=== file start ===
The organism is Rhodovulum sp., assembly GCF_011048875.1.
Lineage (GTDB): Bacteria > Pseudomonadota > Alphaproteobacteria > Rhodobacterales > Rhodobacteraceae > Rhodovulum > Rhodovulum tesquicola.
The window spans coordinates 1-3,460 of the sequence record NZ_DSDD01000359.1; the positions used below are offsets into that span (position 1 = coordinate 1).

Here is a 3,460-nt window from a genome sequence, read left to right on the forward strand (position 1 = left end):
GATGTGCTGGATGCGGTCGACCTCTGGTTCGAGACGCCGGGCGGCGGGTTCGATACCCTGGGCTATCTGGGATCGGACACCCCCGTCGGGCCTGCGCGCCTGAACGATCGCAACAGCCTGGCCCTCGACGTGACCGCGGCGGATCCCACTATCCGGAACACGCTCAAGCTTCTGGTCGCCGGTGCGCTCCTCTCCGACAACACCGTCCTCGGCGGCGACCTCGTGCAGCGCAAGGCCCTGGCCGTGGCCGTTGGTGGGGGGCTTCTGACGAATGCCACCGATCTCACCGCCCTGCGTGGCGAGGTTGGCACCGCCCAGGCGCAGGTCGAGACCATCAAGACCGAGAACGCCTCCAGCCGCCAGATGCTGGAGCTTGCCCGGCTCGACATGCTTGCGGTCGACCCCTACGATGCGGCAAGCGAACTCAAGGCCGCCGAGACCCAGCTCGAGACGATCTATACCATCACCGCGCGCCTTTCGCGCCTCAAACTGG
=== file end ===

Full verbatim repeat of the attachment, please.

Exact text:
The organism is Rhodovulum sp., assembly GCF_011048875.1.
Lineage (GTDB): Bacteria > Pseudomonadota > Alphaproteobacteria > Rhodobacterales > Rhodobacteraceae > Rhodovulum > Rhodovulum tesquicola.
The window spans coordinates 1-3,460 of the sequence record NZ_DSDD01000359.1; the positions used below are offsets into that span (position 1 = coordinate 1).

Here is a 3,460-nt window from a genome sequence, read left to right on the forward strand (position 1 = left end):
GATGTGCTGGATGCGGTCGACCTCTGGTTCGAGACGCCGGGCGGCGGGTTCGATACCCTGGGCTATCTGGGATCGGACACCCCCGTCGGGCCTGCGCGCCTGAACGATCGCAACAGCCTGGCCCTCGACGTGACCGCGGCGGATCCCACTATCCGGAACACGCTCAAGCTTCTGGTCGCCGGTGCGCTCCTCTCCGACAACACCGTCCTCGGCGGCGACCTCGTGCAGCGCAAGGCCCTGGCCGTGGCCGTTGGTGGGGGGCTTCTGACGAATGCCACCGATCTCACCGCCCTGCGTGGCGAGGTTGGCACCGCCCAGGCGCAGGTCGAGACCATCAAGACCGAGAACGCCTCCAGCCGCCAGATGCTGGAGCTTGCCCGGCTCGACATGCTTGCGGTCGACCCCTACGATGCGGCAAGCGAACTCAAGGCCGCCGAGACCCAGCTCGAGACGATCTATACCATCACCGCGCGCCTTTCGCGCCTCAAACTGG